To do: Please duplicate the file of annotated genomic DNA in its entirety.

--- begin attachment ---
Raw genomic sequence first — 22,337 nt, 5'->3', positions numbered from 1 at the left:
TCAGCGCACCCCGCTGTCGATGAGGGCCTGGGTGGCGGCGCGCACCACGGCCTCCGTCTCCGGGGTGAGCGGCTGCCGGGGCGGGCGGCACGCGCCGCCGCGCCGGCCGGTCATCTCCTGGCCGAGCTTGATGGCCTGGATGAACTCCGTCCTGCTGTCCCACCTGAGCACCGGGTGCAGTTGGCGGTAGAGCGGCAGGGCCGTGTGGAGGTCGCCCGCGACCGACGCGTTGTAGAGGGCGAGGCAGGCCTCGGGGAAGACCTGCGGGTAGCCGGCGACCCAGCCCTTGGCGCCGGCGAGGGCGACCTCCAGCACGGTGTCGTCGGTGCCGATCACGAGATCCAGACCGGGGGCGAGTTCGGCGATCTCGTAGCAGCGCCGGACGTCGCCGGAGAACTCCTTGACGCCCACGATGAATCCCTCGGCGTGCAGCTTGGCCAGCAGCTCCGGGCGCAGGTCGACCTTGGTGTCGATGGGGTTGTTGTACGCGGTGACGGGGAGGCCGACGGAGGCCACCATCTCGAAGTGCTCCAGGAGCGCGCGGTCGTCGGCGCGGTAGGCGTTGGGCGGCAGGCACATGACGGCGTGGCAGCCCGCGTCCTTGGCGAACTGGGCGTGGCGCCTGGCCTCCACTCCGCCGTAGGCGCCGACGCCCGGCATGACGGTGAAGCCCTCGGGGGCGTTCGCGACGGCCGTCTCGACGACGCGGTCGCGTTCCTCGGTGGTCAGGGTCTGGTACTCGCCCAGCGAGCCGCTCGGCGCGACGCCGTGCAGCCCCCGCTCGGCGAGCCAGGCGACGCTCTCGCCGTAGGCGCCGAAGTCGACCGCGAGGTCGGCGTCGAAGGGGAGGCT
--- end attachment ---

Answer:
Raw genomic sequence first — 22,337 nt, 5'->3', positions numbered from 1 at the left:
TCAGCGCACCCCGCTGTCGATGAGGGCCTGGGTGGCGGCGCGCACCACGGCCTCCGTCTCCGGGGTGAGCGGCTGCCGGGGCGGGCGGCACGCGCCGCCGCGCCGGCCGGTCATCTCCTGGCCGAGCTTGATGGCCTGGATGAACTCCGTCCTGCTGTCCCACCTGAGCACCGGGTGCAGTTGGCGGTAGAGCGGCAGGGCCGTGTGGAGGTCGCCCGCGACCGACGCGTTGTAGAGGGCGAGGCAGGCCTCGGGGAAGACCTGCGGGTAGCCGGCGACCCAGCCCTTGGCGCCGGCGAGGGCGACCTCCAGCACGGTGTCGTCGGTGCCGATCACGAGATCCAGACCGGGGGCGAGTTCGGCGATCTCGTAGCAGCGCCGGACGTCGCCGGAGAACTCCTTGACGCCCACGATGAATCCCTCGGCGTGCAGCTTGGCCAGCAGCTCCGGGCGCAGGTCGACCTTGGTGTCGATGGGGTTGTTGTACGCGGTGACGGGGAGGCCGACGGAGGCCACCATCTCGAAGTGCTCCAGGAGCGCGCGGTCGTCGGCGCGGTAGGCGTTGGGCGGCAGGCACATGACGGCGTGGCAGCCCGCGTCCTTGGCGAACTGGGCGTGGCGCCTGGCCTCCACTCCGCCGTAGGCGCCGACGCCCGGCATGACGGTGAAGCCCTCGGGGGCGTTCGCGACGGCCGTCTCGACGACGCGGTCGCGTTCCTCGGTGGTCAGGGTCTGGTACTCGCCCAGCGAGCCGCTCGGCGCGACGCCGTGCAGCCCCCGCTCGGCGAGCCAGGCGACGCTCTCGCCGTAGGCGCCGAAGTCGACCGCGAGGTCGGCGTCGAAGGGGAGGCT